Russia-Ukraine war: What happened today (May 27)
As Friday draws to a close in Kyiv and in Moscow, here are the key developments of the day:
Russian forces appeared to have taken control of the strategic railway hub of Lyman in Ukraine’s eastern Donbas region. The area remains under constant bombardment in a grinding fight. The geography of the Donbas makes the war there an artillery battle, and Ukrainian soldiers say they are outgunned by Russia’s heavy weaponry. The Biden administration has sent Ukraine dozens of howitzers, but Ukrainian military officials say Russia is targeting the weapons as they appeal for more Western-supplied weaponry.
The United Nations human rights office recorded 8,766 civilian casualties in Ukraine as a result of Russia’s war. That includes 4,031 people killed, including 261 children, and 4,735 people injured, including 406 children. The Office of the U.N. High Commissioner for Human Rights noted it believes actual figures are “considerably higher.”
A previously Russia-aligned Orthodox church in Ukraine has split from Moscow. The church, backed by Russia, has now announced its “independence and autonomy” and publicly stated its disagreement with Russia’s Patriarch Kirill over his support for the Kremlin’s offensive in Ukraine. The Ukraine outpost of the Russian Orthodox Church has been a key ally for Moscow’s religious leaders, in a country that’s home to notable monasteries and other holy sites. It’s been in a tricky position since the war began.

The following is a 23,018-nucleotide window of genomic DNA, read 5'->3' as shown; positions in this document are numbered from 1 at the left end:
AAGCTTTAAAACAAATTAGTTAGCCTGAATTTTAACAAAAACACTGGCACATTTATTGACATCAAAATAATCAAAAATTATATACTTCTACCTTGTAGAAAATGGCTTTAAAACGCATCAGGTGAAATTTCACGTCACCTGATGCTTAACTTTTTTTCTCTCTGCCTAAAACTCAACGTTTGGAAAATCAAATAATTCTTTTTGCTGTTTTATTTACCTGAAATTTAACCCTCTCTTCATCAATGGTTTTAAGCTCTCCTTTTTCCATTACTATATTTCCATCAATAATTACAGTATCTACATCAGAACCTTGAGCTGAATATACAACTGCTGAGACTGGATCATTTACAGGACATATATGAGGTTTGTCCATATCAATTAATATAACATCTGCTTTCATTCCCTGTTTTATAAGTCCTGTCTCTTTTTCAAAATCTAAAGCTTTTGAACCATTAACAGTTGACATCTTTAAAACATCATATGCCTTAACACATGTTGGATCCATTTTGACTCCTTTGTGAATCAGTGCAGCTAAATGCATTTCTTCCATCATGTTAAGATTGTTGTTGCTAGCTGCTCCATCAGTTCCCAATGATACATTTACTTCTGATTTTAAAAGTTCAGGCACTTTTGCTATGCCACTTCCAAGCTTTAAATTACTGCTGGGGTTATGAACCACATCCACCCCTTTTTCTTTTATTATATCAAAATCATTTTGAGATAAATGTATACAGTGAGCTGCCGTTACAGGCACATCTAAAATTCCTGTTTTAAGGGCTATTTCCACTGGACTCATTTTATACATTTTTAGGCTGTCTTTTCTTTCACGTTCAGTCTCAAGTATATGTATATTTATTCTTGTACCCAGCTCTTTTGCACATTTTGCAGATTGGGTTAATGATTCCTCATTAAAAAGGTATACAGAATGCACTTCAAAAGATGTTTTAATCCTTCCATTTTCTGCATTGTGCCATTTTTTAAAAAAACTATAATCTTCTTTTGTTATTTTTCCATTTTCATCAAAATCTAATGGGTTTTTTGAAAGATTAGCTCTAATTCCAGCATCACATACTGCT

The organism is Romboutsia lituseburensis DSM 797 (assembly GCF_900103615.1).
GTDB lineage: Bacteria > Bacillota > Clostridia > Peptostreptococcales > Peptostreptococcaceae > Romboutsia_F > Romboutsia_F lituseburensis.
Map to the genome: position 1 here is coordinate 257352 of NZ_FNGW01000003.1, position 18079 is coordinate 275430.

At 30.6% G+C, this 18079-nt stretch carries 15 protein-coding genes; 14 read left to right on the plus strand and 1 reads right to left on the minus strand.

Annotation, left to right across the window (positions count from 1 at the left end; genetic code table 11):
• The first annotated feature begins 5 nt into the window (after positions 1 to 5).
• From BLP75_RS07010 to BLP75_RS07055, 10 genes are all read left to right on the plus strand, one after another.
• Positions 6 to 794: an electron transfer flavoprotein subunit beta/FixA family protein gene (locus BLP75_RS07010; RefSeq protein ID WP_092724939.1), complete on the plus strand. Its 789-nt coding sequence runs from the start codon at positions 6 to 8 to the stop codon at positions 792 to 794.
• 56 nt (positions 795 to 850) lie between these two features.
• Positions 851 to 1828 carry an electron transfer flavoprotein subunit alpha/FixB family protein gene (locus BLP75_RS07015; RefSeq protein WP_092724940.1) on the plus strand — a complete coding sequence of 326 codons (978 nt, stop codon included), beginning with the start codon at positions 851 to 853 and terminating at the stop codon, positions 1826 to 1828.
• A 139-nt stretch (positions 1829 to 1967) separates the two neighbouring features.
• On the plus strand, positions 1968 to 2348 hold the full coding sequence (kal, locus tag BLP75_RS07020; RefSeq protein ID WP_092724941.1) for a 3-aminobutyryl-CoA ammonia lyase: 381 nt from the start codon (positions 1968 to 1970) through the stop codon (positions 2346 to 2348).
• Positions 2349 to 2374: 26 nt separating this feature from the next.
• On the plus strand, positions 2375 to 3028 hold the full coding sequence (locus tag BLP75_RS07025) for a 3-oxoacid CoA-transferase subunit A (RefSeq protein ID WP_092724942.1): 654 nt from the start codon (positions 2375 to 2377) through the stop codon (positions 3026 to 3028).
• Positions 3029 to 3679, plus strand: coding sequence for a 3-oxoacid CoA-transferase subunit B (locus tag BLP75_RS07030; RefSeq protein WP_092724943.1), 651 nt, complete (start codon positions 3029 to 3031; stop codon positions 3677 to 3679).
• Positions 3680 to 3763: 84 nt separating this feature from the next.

Russia paid off the latest batch of foreign-currency debt coupons as economists warn the country remains on the verge of a debt crisis. So far, the country has avoided defaulting, but could face an unusual economic crisis prompted by geopolitics rather than financial shortfall. That’s because the U.S. Treasury Department has ended a waiver that had allowed U.S. banks and investors to receive Russian government debt payments.
Ukraine claims victory in Kharkiv, but some nearby areas face relentless attacks. Hear NPR’s report from the town of Derhachi.
Russia continues to make gradual gains in the eastern part of Ukraine. NPR’s Here & Now looks at conditions for Ukrainian soldiers in the east.
After months of harsh sanctions, Moscow seeks to stabilize the country’s economy. Listen to this story.
Ukraine uses social media to combat Russia’s misinformation campaign. Listen to NPR’s Here & Now on Ukraine’s effective campaign.
Russia’s war in Ukraine is changing the world: See its ripple effects in all corners of the globe.
You can read more daily recaps here. For context and more in-depth stories, you can find more of NPR’s coverage here. Also, listen and subscribe to NPR’s State of Ukraine podcast for updates throughout the day.